Northern Ireland news

Cookstown: 'My daughter was screaming for help'

As the details around the Greenvale Hotel tragedy emerge, the mother of one teenager, who has asked to remain anonymous to protect the identity of her daughter, recalls her harrowing account of the horrific events that unfolded and the sense of helplessness felt by onlookers.

Students from Holy Trinity College leave flowers outside The Greenvale Hotel in Cookstown, Co Tyrone. Picture by Liam McBurney, Press Association

ON Sunday night my 17-year-old daughter left the house, laughing and carefree, for a St Patrick's night out with her friends.

She returned home just hours later, in tears and shaking, having witnessed scenes that no child, or adult for that matter, should ever have to.

But she did come home - and for that I am thanking God - but three young people did not and their families are having to deal with the horror.

The evening had begun so normally.

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If you live in Armagh/Portadown as we do, Cookstown is the 'place' for youngsters to go for a night out.

My daughter's friends had come round to our home to get ready. They had pizza and we sat and chatted at the kitchen table before I left them to the bus.

They hadn't been sure which disco to go but had opted for the Greenvale as most of their friends were going there.

All the arrangements were in place. One of the other mums was picking them up from the bus and they were to phone when they were leaving.

The victims: 

 

My daughter asked me not to let her sleep too long the next day as she had a lot of school work to do.

As I dropped them off, I gave her a hug and said, as I always do, 'Have a good time and be careful'.

As a parent, you are keenly aware that even the most 'sensible' teenagers need reminding of this before they head out for the night.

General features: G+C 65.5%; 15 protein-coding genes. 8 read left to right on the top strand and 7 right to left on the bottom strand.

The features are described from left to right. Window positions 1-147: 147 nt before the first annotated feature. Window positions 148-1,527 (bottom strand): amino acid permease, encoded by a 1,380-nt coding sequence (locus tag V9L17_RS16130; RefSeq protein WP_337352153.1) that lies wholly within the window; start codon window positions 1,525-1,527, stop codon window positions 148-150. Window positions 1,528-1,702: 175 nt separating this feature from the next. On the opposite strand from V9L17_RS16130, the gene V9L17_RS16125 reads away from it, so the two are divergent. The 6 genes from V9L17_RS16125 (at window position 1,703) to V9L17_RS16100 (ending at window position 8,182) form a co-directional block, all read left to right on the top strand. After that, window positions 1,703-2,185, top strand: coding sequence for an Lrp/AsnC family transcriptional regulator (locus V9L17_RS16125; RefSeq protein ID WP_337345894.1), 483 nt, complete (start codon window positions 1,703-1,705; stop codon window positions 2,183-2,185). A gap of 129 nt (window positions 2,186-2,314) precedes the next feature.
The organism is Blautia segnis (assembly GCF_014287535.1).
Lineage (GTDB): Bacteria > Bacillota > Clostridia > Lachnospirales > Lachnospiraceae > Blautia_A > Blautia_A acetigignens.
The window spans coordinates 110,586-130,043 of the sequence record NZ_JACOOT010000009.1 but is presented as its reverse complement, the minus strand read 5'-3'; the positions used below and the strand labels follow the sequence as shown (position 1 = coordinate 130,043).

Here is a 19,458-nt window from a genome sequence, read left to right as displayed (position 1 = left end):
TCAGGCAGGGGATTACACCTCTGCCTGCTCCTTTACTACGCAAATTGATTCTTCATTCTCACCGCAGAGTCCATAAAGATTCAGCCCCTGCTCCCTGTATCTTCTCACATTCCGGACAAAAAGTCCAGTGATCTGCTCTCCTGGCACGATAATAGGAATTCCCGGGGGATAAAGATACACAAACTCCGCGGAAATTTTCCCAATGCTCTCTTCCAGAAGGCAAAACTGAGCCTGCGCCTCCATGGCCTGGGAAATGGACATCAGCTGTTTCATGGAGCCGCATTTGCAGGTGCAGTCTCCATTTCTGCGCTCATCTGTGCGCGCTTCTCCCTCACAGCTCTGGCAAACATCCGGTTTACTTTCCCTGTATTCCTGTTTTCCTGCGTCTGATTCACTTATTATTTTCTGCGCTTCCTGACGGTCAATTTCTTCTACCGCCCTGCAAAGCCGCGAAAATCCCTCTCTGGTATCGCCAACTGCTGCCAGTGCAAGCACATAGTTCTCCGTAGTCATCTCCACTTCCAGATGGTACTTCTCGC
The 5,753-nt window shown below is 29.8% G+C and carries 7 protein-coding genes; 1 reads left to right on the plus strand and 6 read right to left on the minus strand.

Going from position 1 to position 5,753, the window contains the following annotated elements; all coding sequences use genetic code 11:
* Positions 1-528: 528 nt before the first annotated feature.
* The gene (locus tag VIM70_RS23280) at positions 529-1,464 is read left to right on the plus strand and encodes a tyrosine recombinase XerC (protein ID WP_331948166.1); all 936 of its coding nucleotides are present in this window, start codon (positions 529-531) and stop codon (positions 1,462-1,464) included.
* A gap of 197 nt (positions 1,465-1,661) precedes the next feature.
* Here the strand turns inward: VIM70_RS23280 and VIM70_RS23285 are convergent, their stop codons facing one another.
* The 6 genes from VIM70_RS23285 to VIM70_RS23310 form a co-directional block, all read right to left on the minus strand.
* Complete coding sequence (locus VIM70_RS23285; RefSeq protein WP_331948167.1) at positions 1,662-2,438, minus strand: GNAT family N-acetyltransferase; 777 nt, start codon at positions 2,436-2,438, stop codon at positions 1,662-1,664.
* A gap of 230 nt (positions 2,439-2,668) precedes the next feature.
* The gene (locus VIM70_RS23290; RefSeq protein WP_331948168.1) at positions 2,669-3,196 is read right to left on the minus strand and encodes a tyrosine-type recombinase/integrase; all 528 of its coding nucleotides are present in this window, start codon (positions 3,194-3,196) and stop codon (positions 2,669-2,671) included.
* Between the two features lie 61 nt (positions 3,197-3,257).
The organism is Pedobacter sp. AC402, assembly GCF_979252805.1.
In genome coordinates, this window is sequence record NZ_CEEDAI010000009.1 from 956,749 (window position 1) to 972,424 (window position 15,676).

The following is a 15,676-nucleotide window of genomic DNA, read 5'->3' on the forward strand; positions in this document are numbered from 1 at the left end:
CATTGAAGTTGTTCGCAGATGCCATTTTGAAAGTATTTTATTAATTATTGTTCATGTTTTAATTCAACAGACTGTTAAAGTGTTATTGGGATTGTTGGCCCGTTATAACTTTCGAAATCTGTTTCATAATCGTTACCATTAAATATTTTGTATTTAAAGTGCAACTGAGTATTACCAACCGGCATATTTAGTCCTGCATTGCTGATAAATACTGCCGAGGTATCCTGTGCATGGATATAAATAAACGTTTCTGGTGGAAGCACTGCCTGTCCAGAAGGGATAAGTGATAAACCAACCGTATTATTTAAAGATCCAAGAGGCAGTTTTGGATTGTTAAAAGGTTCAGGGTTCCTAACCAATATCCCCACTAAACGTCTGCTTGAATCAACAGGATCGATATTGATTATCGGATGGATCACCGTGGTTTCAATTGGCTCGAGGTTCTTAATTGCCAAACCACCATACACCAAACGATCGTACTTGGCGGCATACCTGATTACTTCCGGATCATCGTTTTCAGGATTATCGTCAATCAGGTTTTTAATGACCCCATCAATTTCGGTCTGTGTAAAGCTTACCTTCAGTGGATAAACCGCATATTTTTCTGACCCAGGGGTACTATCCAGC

Less than two hours later, the phone rang. My daughter was panicked and tearful, asking if I had heard what had happened - they all had to go home, someone had died, nobody knew what was going on.

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One of the friend's parents was already en route to get them, they would be home soon.

At that early stage - it was just after 10pm - I didn't know what exactly was happening but I knew it was serious.

As the night wore on, the gravity of the situation started to become apparent, with the Cookstown PSNI Facebook page clocking up more shares and comments by the second.

But it was only when she arrived home that the true nightmare scenario became clear. The story came out between gulps and sobs.

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So what did take place? All I can relate is what happened to her.

She and her friends were standing back because of the size of the crowd at the entrance and were thinking of going somewhere else because it was taking so long to get in.

The next sequence of events happened very quickly - her friend alerted her to a young lad being pulled out of the crowd at the front by his friends.

He was face down and his friends were trying to rouse him, and getting increasingly upset when they couldn't.

Realising the seriousness of the situation, my daughter and her friend ran for help and were "screaming" for assistance, they felt in vain. All of this is something that police will need to investigate.

They ran back and, at this point, attempts were being made to resuscitate the boy.

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There are other upsetting details which I will not share here but which my daughter will be sharing with the police.

Elsewhere, there was what sounds like pandemonium.

Many of the children didn't know what was happening, and were trying desperately to find their friends. There were rumours circulating of stabbings and deaths, which only increased the panic.

My daughter wants to make a statement to police. Because she is angry, angry that young people with their whole lives ahead of them have died needlessly.

These are children on the cusp of adulthood - learning to drive, starting to consider universities and career choices, getting their first taste of working life in part-time jobs.

Many of them will be traumatised by what they experienced on Sunday night and will need love, support and understanding over the coming months.

Counselling also needs to be made available to those who need it.

My daughter lost some of her innocence on St Patrick's night.

But three other young people lost their lives.

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